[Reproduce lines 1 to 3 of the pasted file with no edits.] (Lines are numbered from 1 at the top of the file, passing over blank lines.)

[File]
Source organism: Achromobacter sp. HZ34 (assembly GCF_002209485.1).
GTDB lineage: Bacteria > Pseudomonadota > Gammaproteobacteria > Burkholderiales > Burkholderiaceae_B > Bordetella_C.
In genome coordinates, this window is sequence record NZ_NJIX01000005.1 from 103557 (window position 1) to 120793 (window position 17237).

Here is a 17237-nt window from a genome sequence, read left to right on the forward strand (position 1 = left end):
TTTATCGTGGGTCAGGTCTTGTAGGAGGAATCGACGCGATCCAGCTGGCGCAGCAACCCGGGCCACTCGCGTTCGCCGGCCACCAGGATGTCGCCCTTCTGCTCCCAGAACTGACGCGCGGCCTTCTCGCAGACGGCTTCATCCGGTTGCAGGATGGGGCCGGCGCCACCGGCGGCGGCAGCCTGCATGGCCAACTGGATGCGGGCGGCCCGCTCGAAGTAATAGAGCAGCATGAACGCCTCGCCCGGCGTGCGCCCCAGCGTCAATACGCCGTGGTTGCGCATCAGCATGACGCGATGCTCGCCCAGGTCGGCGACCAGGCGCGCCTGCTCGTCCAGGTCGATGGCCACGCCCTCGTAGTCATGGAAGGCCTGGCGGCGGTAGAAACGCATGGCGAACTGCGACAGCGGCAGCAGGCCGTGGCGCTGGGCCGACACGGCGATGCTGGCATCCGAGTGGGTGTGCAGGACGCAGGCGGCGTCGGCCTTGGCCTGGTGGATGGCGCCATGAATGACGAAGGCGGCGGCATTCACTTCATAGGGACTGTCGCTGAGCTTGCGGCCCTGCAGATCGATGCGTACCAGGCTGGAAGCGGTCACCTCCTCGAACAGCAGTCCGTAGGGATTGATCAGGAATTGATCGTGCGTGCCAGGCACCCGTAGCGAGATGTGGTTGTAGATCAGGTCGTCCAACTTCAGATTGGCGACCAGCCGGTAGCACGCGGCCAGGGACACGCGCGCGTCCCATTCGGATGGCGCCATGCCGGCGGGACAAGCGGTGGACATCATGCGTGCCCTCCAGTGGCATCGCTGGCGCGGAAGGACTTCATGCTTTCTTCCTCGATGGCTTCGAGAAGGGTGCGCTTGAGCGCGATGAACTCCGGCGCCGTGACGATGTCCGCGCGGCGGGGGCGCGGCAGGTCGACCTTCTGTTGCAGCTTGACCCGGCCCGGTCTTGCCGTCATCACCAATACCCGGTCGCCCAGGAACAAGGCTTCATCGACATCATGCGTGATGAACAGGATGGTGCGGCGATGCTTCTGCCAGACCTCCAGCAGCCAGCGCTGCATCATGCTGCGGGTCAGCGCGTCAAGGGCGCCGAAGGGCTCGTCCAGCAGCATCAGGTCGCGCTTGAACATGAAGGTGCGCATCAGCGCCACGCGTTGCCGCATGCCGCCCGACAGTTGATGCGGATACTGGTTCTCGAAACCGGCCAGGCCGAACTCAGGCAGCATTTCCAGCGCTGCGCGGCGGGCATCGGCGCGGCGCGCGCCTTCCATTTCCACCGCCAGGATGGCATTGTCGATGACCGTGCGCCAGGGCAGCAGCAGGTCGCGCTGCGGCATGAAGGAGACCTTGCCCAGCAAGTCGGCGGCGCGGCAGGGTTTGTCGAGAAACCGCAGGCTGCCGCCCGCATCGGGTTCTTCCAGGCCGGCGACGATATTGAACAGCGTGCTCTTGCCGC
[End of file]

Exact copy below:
Source organism: Achromobacter sp. HZ34 (assembly GCF_002209485.1).
GTDB lineage: Bacteria > Pseudomonadota > Gammaproteobacteria > Burkholderiales > Burkholderiaceae_B > Bordetella_C.
In genome coordinates, this window is sequence record NZ_NJIX01000005.1 from 103557 (window position 1) to 120793 (window position 17237).